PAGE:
Clarifying the marketing model
In 2017, a new style of data-driven marketing has evolved. It involves adopting lean marketing practices. In the engineering design world we call this going back to first principles and creating from there. It starts by identifying all the major components and broadening your perspective. The key is to constantly validate assumptions and gather key learnings. Note the model needs to be visual and practical.
Step 1: Start with a high level of abstraction (so that C-level executives can understand it)
There are several ways that a marketing model can be divided. The traditional marketing model is in four parts: demand generation, acquisition, relationship building and retention. For today’s data-driven-marketing world, digital marketers like to talk in terms of what’s unknown versus known. Known is any marketing where you can identify and profile the individual plus message them directly. Email is the most powerful known marketing tactic because of its ability to drive response but also collect important data. But marketers can also learn from the anonymous customer through their unknown marketing (e.g. display ads, website visitors, etc.). Ideally, the known and unknown digital marketing efforts are linked so that data is shared and this leads to constant refinement on both sides.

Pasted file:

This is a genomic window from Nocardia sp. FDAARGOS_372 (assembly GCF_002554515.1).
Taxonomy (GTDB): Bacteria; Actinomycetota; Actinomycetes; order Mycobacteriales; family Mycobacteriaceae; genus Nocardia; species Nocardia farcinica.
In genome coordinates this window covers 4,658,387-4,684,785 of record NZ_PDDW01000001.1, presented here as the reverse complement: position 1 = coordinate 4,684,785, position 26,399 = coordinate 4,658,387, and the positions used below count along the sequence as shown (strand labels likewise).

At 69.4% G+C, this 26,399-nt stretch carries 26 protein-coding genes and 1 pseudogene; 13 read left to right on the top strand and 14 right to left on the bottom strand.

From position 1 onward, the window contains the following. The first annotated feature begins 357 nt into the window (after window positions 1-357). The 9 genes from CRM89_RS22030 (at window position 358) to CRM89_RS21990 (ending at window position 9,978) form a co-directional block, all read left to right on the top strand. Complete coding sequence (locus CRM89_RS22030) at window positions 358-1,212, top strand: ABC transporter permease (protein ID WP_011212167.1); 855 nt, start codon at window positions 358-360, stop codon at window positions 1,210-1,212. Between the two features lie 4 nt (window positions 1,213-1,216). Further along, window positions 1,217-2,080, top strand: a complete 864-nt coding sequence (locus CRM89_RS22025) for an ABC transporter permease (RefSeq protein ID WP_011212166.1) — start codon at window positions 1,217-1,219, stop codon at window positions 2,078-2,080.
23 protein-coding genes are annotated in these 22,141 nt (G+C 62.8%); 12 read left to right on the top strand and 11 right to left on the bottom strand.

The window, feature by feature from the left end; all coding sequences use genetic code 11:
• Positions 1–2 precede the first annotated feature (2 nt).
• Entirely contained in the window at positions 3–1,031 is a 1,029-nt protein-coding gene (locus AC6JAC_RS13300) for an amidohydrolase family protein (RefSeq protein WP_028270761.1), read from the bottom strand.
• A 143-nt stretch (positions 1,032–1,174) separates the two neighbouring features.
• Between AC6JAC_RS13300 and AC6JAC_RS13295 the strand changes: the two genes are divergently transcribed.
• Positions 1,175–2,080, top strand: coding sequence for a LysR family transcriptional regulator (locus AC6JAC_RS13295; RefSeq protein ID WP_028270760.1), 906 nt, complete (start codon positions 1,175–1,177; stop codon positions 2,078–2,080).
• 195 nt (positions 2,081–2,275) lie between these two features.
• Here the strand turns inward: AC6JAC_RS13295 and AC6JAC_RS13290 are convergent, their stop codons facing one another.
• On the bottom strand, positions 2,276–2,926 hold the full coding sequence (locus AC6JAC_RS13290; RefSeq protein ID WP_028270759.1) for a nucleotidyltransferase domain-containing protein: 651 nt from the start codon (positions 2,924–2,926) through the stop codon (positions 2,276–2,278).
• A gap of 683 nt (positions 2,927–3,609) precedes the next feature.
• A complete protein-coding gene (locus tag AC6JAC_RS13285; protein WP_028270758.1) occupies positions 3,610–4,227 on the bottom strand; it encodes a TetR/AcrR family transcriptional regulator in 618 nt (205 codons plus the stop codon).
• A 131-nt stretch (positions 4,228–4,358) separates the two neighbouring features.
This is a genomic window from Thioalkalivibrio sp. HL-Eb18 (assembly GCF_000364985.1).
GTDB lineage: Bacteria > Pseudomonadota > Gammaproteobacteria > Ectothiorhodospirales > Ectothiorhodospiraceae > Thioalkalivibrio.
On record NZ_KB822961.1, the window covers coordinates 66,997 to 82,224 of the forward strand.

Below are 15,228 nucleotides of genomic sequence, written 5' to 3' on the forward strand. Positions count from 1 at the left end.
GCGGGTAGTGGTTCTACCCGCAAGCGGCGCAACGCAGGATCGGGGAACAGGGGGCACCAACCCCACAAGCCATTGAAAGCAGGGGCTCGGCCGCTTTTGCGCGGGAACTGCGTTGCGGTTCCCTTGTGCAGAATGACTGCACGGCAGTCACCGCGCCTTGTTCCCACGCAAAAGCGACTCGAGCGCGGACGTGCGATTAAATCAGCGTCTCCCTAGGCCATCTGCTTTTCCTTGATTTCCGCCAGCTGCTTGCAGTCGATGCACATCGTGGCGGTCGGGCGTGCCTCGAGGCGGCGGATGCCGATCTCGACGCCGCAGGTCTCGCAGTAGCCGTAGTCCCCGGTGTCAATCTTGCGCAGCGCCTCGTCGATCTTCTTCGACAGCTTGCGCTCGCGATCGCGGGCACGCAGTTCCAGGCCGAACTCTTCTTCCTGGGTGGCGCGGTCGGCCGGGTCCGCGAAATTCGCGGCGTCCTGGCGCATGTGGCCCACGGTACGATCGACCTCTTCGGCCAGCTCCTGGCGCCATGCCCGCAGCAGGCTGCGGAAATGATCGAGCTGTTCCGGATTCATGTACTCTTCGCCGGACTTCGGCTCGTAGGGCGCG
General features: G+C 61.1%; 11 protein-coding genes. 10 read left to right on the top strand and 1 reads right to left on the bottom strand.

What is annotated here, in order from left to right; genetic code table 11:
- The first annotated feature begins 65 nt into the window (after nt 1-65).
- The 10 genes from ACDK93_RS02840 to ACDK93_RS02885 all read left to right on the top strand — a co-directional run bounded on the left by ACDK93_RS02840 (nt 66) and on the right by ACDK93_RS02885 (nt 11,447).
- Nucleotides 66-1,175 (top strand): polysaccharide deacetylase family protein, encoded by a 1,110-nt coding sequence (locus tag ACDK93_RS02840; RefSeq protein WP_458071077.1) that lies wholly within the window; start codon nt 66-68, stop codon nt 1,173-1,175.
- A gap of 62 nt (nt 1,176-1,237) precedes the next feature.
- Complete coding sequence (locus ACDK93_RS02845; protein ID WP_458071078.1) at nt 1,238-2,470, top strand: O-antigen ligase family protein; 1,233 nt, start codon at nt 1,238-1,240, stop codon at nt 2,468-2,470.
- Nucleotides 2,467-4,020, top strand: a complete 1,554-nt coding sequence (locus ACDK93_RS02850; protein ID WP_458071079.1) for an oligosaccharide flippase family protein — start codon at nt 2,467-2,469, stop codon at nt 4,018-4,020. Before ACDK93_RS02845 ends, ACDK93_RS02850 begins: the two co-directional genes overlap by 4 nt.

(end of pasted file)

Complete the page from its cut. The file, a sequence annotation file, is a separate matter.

Tip: Starting with a blank piece of paper, divide the paper into Unknown and Known. List the scope of all your ATL digital activities and show what type of tracking you currently perform on them.
Step 2: Identify your known assets
Assess the lists you have and the quality of the profile and behavioral information. Are the lists and data consolidated in an actionable data mart? Describe your priority profiles.
Tip: Draw a database symbol and highlight your current reports and analytics that you can access.
Step 3: Cross-check your unknown audience profiles
To what level of targeting and profiling are you applying to your digital ATL programs? Any key learning? What are the best performing segments? How does the unknown profile compare to your known profiles?
Tip: Colour-code several different segments who are desirable
Step 4: Draw your marketing activity loops
What email, other direct communications programs and interaction points currently exist? Draw the activities as loops.
Tip: Starting with your database list the major types of campaigns, journeys, triggers. Highlight where your marketing team spends the most resources on these.
Step 5: Look for the data connections